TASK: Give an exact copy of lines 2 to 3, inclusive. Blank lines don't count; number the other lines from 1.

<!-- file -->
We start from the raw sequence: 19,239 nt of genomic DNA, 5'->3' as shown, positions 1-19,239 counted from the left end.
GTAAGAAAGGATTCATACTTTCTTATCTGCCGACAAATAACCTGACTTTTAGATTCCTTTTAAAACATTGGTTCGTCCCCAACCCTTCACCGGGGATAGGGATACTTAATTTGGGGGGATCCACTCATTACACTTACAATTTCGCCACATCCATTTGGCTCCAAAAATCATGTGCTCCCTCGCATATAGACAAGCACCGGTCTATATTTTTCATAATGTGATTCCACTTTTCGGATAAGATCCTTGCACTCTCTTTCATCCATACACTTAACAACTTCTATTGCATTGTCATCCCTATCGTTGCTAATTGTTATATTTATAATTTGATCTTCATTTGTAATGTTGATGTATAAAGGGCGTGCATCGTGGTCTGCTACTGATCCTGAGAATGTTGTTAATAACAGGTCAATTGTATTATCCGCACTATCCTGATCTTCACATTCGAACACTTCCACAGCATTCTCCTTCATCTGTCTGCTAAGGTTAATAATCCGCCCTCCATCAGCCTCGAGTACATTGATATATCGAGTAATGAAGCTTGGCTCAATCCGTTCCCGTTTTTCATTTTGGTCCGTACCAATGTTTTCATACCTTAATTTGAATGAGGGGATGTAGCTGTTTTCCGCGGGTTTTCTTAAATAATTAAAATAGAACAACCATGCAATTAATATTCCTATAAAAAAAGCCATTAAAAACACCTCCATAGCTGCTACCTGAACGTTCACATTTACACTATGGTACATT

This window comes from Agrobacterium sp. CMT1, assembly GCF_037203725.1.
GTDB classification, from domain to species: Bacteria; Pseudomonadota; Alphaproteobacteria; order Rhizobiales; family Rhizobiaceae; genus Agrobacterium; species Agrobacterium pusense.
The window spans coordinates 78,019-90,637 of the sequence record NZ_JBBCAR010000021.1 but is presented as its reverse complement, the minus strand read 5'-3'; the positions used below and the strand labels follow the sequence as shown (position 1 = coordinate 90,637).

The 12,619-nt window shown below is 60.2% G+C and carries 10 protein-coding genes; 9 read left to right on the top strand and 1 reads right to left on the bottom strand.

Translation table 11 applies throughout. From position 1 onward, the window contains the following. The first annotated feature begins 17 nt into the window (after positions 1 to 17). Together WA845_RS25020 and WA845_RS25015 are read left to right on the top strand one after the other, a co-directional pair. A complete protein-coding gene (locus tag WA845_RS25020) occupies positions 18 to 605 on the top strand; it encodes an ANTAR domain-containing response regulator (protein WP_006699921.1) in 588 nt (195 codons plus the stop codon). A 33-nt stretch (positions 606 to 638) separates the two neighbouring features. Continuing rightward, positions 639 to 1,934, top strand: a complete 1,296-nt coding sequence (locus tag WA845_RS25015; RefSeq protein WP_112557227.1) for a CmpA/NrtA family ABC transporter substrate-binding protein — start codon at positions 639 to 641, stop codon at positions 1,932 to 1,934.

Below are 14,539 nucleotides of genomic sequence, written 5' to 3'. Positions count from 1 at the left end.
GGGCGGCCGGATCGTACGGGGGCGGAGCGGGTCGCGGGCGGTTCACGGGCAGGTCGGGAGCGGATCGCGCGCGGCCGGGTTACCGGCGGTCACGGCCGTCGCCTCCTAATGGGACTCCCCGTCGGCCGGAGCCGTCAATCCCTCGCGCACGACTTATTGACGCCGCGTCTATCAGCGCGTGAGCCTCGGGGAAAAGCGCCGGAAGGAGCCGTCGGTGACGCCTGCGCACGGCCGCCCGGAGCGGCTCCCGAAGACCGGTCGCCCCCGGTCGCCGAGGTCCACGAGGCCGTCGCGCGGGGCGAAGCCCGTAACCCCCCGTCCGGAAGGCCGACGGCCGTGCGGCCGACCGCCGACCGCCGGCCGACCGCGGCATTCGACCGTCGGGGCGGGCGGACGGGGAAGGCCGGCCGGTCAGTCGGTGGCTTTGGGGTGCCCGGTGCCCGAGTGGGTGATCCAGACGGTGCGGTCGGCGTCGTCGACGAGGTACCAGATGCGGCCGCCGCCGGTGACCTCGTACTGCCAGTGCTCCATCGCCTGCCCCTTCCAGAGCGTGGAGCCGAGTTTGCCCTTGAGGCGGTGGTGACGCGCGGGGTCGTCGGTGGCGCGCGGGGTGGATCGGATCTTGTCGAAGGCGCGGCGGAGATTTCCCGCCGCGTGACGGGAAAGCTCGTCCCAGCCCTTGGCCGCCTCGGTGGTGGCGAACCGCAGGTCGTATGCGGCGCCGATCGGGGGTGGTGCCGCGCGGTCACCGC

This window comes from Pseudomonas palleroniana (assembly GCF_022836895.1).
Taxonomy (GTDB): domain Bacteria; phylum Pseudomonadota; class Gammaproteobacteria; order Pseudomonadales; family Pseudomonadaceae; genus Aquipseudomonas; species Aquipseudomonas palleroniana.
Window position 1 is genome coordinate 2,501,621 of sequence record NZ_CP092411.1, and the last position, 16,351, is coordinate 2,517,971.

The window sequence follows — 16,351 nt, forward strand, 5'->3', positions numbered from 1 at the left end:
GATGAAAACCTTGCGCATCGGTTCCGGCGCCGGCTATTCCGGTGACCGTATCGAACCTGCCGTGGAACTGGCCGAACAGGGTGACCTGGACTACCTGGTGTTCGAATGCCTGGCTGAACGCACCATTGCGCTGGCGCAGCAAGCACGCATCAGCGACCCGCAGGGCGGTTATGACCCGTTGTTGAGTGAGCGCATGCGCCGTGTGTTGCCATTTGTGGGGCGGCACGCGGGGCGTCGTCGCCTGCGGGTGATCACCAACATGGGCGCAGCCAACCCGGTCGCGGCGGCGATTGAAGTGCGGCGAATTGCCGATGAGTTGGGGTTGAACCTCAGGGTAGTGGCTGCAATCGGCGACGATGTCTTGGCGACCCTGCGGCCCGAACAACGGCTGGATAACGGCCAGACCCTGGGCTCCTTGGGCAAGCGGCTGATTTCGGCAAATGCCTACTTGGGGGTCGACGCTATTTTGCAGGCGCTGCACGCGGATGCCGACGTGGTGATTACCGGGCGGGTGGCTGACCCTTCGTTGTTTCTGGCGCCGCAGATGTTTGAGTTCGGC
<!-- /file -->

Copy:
GTAAGAAAGGATTCATACTTTCTTATCTGCCGACAAATAACCTGACTTTTAGATTCCTTTTAAAACATTGGTTCGTCCCCAACCCTTCACCGGGGATAGGGATACTTAATTTGGGGGGATCCACTCATTACACTTACAATTTCGCCACATCCATTTGGCTCCAAAAATCATGTGCTCCCTCGCATATAGACAAGCACCGGTCTATATTTTTCATAATGTGATTCCACTTTTCGGATAAGATCCTTGCACTCTCTTTCATCCATACACTTAACAACTTCTATTGCATTGTCATCCCTATCGTTGCTAATTGTTATATTTATAATTTGATCTTCATTTGTAATGTTGATGTATAAAGGGCGTGCATCGTGGTCTGCTACTGATCCTGAGAATGTTGTTAATAACAGGTCAATTGTATTATCCGCACTATCCTGATCTTCACATTCGAACACTTCCACAGCATTCTCCTTCATCTGTCTGCTAAGGTTAATAATCCGCCCTCCATCAGCCTCGAGTACATTGATATATCGAGTAATGAAGCTTGGCTCAATCCGTTCCCGTTTTTCATTTTGGTCCGTACCAATGTTTTCATACCTTAATTTGAATGAGGGGATGTAGCTGTTTTCCGCGGGTTTTCTTAAATAATTAAAATAGAACAACCATGCAATTAATATTCCTATAAAAAAAGCCATTAAAAACACCTCCATAGCTGCTACCTGAACGTTCACATTTACACTATGGTACATT

This window comes from Agrobacterium sp. CMT1, assembly GCF_037203725.1.